The Big Dude, aka AOTUS David S. Ferriero, frequently writes at his blog about the “Wow” factor in the workplace. I attended yesterday’s Seventh Annual Wiliam G. McGowan Forum on Communications at the National Archives and Records Administration (NARA). My reaction? Wow! In fact, I told David at the conclusion that this was the most enjoyable NARA presentation I’ve heard to date. I added, “so much cool stuff, so much to think about!”
I always enjoy coming to what David calls his “house” because NARA is a place in Fedland I can find “people like me” (well, not exactly like me, I’m awfully, hmmm, let’s say quirky). What I mean is, I treasure–I absolutely treasure!–being able to connect with people who value knowledge, the records we depend on to find it, and the importance of sharing what is there to study. Ferriero’s astute outreach to me May 12, 2011 means these days I can step into the National Archives, a place where I once worked as an employee, with a confidence I hadn’t had in a long, long time.
Several elements combined to make this a special evening for me. I enjoyed hearing the fascinating discussion (#mcgowan2011 on Twitter) in the McGowan Theater about “What’s Next in the Social Media Revolution.” Alexander Howard (@digiphile), the Government 2.0 Washington correspondent for O’Reilly Media, was the moderator. (Howard really was impressive!) Speakers included Sarah Bernard, Deputy Director, White House Office of Digital Strategy; David Weinberger, senior researcher at Harvard’s Berkman center for Internet Society and co-director of the Harvard Library Innovation Lab; and Pamela Wright, Chief Digital Access Strategist for NARA.
Prior to the presentation in McGowan, I enjoyed talking to many cool and smart people from NARA and from the Foundation for the National Archives (FNA) during the Social Media Fair in the theater lobby. In fact, as soon I entered the building at 5:30 p.m., I saw one of the people pictured in the FNA’s awesome and funny Facebook Halloween photo.
You know I said, “the blue hair is great; where were the blue nails?” I totally loved the whimsical vibe. Lots to talk about here but hey, I’m quirky. So the first photo I am posting just has to feature blue hair, right?
The evening had a double wow for me. NARA and the FNA, the panel and the fair, fabulous combo! Plus, I was celebrating a huge Fedland victory involving some totally cool NARA peeps (including AOTUS and one of my old friends) that took place a week ago Friday. But wait, there’s more! I had a Maarja “oops” moment yesterday evening involving two people I especially admire and respect, LOL. A-gain. Yeah, I’ll ‘fess up and share it here in a bit. All in all, plenty for me to enjoy and laugh about!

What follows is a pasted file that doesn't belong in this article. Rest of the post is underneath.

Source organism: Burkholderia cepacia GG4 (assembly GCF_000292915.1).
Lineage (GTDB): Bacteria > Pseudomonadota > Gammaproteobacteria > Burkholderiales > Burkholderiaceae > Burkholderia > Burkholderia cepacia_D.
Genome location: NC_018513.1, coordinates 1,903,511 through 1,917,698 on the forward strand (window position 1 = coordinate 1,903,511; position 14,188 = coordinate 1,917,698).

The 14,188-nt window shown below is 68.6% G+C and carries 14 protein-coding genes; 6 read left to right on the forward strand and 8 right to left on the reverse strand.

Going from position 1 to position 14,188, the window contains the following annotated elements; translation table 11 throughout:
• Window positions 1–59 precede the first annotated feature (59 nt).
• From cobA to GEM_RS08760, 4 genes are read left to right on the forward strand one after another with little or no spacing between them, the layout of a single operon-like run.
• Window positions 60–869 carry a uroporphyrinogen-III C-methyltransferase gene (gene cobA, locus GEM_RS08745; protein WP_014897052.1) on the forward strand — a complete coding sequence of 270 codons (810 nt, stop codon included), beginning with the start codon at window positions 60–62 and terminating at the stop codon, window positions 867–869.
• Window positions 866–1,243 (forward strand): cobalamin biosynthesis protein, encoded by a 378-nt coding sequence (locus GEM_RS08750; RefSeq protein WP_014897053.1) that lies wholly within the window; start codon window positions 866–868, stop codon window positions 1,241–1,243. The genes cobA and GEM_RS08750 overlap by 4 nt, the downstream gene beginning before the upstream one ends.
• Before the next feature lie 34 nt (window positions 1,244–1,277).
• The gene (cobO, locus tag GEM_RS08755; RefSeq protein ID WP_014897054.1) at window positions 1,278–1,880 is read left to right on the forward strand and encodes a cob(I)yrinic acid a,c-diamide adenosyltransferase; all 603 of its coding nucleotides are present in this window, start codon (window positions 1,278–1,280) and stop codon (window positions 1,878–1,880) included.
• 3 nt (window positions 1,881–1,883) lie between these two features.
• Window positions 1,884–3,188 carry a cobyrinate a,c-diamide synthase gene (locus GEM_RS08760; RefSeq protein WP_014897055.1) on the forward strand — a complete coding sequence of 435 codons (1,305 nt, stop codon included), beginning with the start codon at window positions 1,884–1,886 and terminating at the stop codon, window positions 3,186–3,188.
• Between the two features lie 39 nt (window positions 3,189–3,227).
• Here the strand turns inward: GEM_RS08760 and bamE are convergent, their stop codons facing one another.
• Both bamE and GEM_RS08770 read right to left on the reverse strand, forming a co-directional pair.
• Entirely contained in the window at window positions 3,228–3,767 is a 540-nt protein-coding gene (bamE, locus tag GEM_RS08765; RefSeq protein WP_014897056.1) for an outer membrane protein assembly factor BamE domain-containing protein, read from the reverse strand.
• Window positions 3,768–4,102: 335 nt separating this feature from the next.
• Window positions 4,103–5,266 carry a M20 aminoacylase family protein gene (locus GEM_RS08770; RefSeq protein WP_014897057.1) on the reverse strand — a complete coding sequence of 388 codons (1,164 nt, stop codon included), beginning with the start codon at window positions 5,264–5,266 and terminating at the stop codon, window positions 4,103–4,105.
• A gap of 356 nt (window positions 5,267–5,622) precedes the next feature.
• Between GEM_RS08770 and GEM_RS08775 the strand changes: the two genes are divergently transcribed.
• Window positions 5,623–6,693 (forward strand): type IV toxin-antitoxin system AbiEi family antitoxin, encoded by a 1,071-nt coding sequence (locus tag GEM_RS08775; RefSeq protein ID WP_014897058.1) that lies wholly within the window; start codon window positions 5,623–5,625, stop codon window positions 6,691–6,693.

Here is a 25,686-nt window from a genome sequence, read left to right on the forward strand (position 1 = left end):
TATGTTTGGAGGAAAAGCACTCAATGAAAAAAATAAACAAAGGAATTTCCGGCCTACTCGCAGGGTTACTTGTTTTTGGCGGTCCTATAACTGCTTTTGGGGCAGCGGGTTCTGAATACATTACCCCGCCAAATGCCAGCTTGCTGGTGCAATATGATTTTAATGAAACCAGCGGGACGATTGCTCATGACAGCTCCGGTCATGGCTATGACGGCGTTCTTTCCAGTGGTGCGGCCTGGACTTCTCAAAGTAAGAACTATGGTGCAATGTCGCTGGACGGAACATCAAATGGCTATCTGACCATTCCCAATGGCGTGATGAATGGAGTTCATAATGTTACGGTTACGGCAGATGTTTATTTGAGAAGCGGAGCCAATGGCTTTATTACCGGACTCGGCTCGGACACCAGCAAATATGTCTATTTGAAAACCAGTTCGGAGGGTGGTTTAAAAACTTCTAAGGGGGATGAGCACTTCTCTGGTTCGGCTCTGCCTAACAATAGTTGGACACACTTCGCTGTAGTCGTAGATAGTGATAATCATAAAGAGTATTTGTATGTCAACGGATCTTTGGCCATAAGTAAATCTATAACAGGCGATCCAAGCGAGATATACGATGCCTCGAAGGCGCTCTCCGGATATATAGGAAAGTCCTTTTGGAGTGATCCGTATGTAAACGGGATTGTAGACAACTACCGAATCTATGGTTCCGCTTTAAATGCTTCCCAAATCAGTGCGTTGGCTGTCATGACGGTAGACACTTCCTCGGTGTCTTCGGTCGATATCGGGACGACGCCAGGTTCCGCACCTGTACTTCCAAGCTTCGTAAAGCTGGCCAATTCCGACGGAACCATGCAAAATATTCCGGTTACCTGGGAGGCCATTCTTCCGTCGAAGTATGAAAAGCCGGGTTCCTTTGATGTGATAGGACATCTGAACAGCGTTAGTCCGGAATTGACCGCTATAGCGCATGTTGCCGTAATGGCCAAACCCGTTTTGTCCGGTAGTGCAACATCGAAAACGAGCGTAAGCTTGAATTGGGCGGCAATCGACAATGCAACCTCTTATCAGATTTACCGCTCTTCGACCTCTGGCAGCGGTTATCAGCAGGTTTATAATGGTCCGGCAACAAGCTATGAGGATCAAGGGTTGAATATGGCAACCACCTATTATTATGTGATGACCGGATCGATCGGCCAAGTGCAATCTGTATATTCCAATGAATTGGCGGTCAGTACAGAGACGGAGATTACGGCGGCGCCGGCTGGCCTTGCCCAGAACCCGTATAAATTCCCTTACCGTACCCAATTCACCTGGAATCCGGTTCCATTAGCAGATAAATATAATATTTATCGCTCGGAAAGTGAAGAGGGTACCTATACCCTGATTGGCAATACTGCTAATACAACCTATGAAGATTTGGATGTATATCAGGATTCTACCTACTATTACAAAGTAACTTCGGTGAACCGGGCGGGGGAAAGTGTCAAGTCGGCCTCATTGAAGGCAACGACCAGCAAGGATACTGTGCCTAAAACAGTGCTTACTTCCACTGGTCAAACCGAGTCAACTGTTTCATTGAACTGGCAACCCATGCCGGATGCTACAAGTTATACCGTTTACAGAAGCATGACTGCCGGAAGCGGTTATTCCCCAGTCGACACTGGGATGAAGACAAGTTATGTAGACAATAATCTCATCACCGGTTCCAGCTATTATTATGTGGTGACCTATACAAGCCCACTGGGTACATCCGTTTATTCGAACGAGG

My mind is still whirring over what I saw and heard! Where to start? Chronologically, yeah, that’ll work. I had exchanged some fun emails with @adravan during the day so I knew that the super cool Arian Ravanbakhsh, electronic records management expert at NARA, would be there. I enjoyed chatting with him about the National Archives’ ever-expanding social media presence. (The Reagan Presidential Library just recently launched a Facebook page.) Arian is extremely knowledgeable (he often teaches classes on electronic records management). I’ve been following him at the Records Express blog since NARA launched it.
I also enjoyed meeting Adam Minakowski of the NARA Social Media team. He previously worked in the National Archives’ library. Library closures are much on my mind right now in Fedland. Adam and I had a lot to talk about in addition to discussing NARA’s blogs. (I shared some of the observations I’ve written about here.) I’m so glad Adam took the time to chat with me (I always have a lot of questions for NARA peeps, LOL). He is pictured with Arian in the photo below.
I moved on down the hall where I met Meredith Doviak, who assists David with his blog. Talk about wow! I’ve exchanged some emails with Meredith and am so impressed by how she rolls, so very cool. I recently noticed a duplicate posting of one of the books on David’s “What I’m reading” page. Meredith was great about ensuring the fix was made. She’s also been wonderfully pitch perfect in how she responded to some of my other comments about how NARA does some things. No surprise, after I introduced myself, we talked a lot about AOTUS’s blog and how it has developed.
I told Meredith that I see Ferriero’s present blog voice as having a cool vibe and that there is a very nice balance in the types of posts he puts up these days. She plays a big part behind the scenes in ensuring the posts go up the way they should in terms of formatting and so forth. I was pleased to be able to thank her personally for that. When I talked to David at the end of the evening after the panel concluded, he saw how my face just lit up as I observed with excitement, “David, I got to meet Meredith! She is just fabulous, I love how she has handled my questions. So cool.”